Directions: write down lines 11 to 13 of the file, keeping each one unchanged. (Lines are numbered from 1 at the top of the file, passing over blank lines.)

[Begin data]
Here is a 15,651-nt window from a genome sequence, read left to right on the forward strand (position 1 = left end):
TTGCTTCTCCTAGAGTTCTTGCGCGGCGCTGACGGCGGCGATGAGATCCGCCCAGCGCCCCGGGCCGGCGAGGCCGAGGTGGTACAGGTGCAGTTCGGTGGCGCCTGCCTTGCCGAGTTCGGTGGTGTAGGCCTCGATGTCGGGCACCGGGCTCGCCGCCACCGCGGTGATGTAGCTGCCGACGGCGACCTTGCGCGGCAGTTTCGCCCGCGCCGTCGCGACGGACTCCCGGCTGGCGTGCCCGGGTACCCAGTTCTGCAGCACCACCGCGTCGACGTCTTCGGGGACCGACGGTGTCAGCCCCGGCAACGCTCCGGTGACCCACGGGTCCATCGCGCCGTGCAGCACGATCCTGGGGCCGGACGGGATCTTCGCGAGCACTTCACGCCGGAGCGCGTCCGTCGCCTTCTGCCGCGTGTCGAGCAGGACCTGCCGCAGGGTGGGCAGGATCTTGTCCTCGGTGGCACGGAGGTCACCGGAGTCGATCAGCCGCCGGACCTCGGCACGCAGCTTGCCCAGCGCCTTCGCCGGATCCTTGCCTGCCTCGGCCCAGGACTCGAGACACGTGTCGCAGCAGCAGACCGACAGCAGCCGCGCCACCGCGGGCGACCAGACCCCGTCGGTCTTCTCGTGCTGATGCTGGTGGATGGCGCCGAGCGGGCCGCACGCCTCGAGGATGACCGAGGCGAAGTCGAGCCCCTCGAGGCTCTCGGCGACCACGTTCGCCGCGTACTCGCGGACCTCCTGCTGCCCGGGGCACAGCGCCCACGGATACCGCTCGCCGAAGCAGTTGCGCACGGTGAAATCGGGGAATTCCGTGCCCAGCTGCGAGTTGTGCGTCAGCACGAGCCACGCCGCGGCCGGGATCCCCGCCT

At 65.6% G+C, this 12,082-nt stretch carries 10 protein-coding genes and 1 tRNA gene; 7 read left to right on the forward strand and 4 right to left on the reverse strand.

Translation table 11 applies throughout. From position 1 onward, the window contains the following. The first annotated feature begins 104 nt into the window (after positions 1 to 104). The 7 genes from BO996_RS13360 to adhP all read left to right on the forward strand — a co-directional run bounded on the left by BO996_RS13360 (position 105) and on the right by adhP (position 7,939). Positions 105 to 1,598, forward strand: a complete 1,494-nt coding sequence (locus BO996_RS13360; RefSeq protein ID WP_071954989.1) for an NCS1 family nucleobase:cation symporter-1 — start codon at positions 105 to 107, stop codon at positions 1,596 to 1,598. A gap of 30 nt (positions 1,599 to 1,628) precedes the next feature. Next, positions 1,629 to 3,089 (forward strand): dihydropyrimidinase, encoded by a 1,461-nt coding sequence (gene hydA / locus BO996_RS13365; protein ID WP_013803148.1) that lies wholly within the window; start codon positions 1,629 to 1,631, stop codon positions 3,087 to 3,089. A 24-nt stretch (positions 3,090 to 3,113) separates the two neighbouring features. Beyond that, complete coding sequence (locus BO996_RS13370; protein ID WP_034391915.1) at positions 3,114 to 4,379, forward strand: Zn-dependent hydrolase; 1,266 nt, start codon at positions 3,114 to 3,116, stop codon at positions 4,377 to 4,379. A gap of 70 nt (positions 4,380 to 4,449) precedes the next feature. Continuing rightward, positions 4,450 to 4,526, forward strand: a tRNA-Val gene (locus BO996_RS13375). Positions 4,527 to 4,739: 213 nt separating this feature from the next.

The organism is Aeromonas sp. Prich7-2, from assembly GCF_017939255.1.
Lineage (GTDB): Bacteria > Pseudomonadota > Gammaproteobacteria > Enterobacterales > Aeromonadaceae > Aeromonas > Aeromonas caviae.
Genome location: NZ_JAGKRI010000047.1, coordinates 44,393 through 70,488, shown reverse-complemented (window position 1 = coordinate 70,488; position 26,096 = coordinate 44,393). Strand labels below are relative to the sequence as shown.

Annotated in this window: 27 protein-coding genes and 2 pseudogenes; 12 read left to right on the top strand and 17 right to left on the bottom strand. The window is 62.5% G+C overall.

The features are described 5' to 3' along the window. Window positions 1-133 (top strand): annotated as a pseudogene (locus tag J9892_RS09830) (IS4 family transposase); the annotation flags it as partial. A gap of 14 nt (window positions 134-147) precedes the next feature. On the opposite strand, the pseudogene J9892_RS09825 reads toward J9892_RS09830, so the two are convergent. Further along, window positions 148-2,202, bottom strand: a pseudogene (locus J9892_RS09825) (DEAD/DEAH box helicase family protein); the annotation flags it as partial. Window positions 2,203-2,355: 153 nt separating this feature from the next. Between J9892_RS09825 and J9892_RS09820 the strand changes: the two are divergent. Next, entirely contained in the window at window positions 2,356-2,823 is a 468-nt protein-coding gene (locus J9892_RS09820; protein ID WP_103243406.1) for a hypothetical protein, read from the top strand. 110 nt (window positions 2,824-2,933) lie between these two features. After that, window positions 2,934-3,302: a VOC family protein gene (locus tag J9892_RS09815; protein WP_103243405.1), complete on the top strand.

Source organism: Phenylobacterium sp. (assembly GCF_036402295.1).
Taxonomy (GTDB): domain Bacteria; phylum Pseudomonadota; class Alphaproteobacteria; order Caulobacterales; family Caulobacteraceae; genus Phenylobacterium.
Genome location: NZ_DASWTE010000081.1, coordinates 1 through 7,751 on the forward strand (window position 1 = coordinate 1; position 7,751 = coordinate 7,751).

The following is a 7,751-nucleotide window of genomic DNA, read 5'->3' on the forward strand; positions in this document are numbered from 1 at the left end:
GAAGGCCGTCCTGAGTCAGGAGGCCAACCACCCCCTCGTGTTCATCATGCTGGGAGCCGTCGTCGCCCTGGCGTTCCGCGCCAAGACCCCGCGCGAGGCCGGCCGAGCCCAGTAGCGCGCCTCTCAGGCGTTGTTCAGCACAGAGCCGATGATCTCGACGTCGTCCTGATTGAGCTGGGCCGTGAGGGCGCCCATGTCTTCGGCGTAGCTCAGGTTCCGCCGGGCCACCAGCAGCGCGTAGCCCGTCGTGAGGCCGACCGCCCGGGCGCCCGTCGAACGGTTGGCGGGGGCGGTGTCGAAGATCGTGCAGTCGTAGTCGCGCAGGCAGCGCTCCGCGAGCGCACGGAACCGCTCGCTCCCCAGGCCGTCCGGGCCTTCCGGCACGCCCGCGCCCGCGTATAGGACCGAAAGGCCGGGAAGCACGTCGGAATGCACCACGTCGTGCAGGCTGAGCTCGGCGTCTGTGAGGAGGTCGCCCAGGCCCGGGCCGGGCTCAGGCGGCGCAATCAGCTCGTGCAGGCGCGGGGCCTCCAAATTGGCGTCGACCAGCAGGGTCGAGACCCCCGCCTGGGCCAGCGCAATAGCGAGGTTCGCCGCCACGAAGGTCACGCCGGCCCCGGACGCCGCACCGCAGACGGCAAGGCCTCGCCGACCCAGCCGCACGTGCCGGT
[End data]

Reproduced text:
Taxonomy (GTDB): domain Bacteria; phylum Pseudomonadota; class Alphaproteobacteria; order Caulobacterales; family Caulobacteraceae; genus Phenylobacterium.
Genome location: NZ_DASWTE010000081.1, coordinates 1 through 7,751 on the forward strand (window position 1 = coordinate 1; position 7,751 = coordinate 7,751).

The following is a 7,751-nucleotide window of genomic DNA, read 5'->3' on the forward strand; positions in this document are numbered from 1 at the left end: